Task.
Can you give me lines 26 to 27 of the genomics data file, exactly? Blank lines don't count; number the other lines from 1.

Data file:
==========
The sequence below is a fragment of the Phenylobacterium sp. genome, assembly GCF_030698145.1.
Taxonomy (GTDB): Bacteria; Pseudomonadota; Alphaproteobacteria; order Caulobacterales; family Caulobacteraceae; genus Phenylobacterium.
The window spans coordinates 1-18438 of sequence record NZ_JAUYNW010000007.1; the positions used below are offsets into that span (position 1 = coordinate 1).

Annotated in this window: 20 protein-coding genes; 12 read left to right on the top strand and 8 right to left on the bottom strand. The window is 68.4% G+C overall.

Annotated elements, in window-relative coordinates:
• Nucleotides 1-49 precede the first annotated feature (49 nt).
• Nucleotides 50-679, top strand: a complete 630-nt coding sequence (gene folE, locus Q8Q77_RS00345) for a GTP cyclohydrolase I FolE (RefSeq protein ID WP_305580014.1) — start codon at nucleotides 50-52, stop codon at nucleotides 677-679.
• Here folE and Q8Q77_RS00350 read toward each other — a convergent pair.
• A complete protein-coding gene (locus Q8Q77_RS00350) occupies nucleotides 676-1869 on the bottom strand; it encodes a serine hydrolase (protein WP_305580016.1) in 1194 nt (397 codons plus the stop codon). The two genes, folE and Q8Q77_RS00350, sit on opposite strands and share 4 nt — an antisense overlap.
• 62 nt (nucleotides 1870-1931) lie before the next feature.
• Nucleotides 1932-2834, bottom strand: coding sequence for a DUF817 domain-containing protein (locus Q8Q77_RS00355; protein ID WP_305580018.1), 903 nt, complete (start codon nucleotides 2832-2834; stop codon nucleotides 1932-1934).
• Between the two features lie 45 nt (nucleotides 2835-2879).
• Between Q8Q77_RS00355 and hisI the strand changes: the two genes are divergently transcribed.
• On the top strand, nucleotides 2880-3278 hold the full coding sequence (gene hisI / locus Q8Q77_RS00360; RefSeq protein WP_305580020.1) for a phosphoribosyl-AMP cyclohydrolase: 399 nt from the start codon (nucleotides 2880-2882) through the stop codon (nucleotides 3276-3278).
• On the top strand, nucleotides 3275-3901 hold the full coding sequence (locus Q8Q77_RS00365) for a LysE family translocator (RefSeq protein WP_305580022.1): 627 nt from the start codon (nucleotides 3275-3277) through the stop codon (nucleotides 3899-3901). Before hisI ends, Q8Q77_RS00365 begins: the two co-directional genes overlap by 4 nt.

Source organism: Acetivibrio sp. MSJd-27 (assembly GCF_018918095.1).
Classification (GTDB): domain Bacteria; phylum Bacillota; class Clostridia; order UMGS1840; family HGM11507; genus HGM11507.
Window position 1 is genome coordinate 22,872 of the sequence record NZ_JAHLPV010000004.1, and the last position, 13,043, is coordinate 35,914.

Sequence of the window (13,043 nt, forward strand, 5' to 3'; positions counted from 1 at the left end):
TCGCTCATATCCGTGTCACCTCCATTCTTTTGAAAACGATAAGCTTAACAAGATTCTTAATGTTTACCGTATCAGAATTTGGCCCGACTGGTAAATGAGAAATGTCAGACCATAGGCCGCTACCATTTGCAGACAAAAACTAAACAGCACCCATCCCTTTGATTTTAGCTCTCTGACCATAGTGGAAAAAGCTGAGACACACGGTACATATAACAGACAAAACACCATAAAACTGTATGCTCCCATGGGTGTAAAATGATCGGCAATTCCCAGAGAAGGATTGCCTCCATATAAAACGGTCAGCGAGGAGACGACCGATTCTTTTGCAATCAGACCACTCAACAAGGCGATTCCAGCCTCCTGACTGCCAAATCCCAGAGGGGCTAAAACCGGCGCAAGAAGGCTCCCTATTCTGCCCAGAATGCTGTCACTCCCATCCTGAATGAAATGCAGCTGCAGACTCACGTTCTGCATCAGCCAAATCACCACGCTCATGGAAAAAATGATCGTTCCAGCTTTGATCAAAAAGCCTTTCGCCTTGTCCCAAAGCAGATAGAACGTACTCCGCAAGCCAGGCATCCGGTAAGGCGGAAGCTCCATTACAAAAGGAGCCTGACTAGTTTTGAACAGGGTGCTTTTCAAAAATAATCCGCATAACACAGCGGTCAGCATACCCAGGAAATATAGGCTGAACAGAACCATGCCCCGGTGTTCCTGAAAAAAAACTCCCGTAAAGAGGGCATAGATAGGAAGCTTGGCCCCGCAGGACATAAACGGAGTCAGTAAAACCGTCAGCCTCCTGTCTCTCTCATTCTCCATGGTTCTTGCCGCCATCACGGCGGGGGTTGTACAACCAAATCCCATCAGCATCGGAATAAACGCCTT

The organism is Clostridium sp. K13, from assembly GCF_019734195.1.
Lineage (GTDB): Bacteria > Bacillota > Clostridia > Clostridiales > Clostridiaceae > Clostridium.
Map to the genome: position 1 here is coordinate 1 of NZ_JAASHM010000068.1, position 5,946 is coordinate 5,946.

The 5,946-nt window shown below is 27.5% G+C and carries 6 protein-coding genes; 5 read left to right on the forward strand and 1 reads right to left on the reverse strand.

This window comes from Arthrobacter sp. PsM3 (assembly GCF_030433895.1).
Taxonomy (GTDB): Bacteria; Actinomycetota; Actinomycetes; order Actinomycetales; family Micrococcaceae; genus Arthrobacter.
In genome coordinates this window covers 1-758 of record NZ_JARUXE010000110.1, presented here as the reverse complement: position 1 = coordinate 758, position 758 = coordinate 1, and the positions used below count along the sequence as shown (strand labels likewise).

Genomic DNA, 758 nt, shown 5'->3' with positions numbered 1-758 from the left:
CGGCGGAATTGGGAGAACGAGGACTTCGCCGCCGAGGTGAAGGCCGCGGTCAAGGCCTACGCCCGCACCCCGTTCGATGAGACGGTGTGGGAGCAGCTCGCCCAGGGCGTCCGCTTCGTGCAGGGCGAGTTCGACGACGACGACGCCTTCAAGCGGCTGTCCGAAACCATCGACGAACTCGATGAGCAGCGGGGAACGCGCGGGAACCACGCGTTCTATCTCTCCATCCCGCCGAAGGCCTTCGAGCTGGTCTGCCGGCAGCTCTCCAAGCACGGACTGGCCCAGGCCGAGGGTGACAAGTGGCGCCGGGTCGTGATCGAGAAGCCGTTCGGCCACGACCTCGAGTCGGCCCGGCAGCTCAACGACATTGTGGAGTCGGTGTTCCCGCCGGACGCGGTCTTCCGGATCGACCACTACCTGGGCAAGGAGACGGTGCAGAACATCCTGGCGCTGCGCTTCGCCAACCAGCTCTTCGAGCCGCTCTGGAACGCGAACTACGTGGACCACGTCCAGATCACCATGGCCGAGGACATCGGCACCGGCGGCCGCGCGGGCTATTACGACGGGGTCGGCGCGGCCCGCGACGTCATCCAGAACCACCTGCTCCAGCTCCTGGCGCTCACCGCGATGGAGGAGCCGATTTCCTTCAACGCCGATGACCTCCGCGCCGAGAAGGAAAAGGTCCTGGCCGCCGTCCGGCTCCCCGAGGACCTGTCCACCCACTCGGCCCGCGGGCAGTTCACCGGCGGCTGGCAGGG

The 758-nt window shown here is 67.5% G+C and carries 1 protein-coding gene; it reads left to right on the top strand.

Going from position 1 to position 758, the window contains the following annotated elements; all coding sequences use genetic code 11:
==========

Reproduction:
Taxonomy (GTDB): Bacteria; Actinomycetota; Actinomycetes; order Actinomycetales; family Micrococcaceae; genus Arthrobacter.
In genome coordinates this window covers 1-758 of record NZ_JARUXE010000110.1, presented here as the reverse complement: position 1 = coordinate 758, position 758 = coordinate 1, and the positions used below count along the sequence as shown (strand labels likewise).